Tunisia police shoot dead at least two at Kef protest

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Media captionFootage from Tunisian TV showed burnt-out vehicles in the street

Tunisian police have shot dead at least two people during a protest in the north-western town of Kef.

Officers opened fire after a crowd attacked and burned a police station, demanding the resignation of the police chief they accused of abuse of power.

Unconfirmed reports say another two people died on the way to hospital.

The deaths came as a nationwide night-time curfew, imposed during the unrest which ousted President Zine el-Abidine Ben Ali, was shortened by two hours.

The protests are widely seen as a having inspired the current turmoil in Egypt and demonstrations in other countries in the region.

Hundreds of people gathered in front of the Kef police station on Saturday.

Witnesses told state media the situation deteriorated after the police chief, Khaled Ghazouani, slapped a woman in the crowd.

Protesters reportedly threw stones and petrol bombs at the building.

"The police fired to prevent the protesters from breaking into the station," Reuters news agency quoted the ministry official as saying.

Initial reports said four people had been killed, but it later emerged that the later deaths had not been confirmed. Another 17 people were injured in the violence.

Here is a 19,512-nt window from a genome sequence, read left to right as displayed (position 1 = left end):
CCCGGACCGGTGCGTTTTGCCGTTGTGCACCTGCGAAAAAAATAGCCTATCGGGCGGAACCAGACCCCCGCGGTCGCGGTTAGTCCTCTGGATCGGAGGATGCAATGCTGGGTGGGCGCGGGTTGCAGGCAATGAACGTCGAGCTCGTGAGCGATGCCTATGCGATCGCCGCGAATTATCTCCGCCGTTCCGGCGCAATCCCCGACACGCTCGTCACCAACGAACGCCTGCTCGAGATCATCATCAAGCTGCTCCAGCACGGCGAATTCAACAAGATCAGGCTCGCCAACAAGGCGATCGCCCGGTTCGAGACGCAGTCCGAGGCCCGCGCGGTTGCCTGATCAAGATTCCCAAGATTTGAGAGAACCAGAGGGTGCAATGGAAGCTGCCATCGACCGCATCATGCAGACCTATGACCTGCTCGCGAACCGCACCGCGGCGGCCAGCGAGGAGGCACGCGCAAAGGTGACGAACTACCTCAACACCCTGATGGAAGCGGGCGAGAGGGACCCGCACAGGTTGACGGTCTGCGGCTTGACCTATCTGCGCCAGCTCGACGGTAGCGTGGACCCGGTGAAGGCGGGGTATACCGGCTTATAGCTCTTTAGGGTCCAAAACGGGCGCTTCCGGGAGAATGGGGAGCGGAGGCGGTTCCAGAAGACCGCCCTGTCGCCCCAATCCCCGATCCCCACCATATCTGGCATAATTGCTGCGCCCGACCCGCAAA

Regional prefect Mohamed Najib Tlijali has appealed for calm, and said Mr Ghazouani was had been arrested, the Associated Press reports.

Reduced threat

Earlier on Saturday, two members of the security forces were arrested in Sidi Bouzid, in connection with the death of two detainees earlier in the week.

The town was the origin of the weeks of unrest which ousted Mr Ben Ali in mid-January.

The UN says at least 219 people died in the unrest. The police force has largely been blamed for the deaths.

The country has been relative calm since Mr Ali went into exile, but small-scale protests demanding the removal of anyone linked to the former regime have continued.

A unity government has been sworn in and Prime Minister Mohammed Ghannouchi has promised elections within six months.

While a night-time curfew remains in place, it has now been shortened to four hours, between midnight and 0400 local time (2300 GMT to 0300 GMT).

Earlier on Saturday, the UK's Foreign Office lifted its travel warning for Tunisia, citing a "reduced threat".

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Media captionFootage from Tunisian TV showed burno-out vehicles in the street

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